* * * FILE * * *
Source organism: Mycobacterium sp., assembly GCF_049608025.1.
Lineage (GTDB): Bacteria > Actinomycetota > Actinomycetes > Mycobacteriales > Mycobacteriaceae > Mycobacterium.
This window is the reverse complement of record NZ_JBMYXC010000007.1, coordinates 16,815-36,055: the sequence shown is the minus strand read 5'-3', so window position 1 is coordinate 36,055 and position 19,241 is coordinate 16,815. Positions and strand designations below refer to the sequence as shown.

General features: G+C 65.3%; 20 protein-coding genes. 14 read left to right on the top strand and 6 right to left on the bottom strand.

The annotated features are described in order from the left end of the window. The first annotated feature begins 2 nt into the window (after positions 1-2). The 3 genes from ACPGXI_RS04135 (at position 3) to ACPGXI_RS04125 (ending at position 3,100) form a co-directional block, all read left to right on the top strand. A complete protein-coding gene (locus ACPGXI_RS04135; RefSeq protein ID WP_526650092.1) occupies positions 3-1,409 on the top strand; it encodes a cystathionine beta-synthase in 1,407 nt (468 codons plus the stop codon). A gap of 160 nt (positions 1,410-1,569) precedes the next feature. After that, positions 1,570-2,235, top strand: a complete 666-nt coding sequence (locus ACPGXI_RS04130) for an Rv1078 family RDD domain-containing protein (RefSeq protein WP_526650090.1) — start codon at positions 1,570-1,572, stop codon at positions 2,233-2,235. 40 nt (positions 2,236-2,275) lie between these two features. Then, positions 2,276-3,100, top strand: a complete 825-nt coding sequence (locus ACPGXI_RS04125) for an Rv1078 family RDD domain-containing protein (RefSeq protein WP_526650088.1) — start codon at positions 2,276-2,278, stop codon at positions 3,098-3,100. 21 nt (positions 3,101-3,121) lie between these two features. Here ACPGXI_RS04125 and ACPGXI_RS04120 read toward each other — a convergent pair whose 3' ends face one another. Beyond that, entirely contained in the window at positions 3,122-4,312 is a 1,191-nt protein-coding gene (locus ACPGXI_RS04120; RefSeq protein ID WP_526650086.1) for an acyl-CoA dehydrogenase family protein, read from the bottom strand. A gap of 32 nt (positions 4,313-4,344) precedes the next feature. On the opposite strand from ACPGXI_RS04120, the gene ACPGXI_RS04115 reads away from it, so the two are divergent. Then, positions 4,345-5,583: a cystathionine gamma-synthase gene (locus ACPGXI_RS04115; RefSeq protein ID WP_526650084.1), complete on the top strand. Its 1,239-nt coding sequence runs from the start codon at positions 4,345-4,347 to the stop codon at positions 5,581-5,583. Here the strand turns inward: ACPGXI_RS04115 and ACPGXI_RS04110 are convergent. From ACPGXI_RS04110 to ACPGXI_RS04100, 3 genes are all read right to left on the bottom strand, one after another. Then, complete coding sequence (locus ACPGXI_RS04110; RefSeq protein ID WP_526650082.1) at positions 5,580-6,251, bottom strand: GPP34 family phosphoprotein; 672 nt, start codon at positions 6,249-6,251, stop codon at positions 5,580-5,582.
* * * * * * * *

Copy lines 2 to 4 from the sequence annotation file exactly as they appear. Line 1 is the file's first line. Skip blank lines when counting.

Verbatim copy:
Lineage (GTDB): Bacteria > Actinomycetota > Actinomycetes > Mycobacteriales > Mycobacteriaceae > Mycobacterium.
This window is the reverse complement of record NZ_JBMYXC010000007.1, coordinates 16,815-36,055: the sequence shown is the minus strand read 5'-3', so window position 1 is coordinate 36,055 and position 19,241 is coordinate 16,815. Positions and strand designations below refer to the sequence as shown.

General features: G+C 65.3%; 20 protein-coding genes. 14 read left to right on the top strand and 6 right to left on the bottom strand.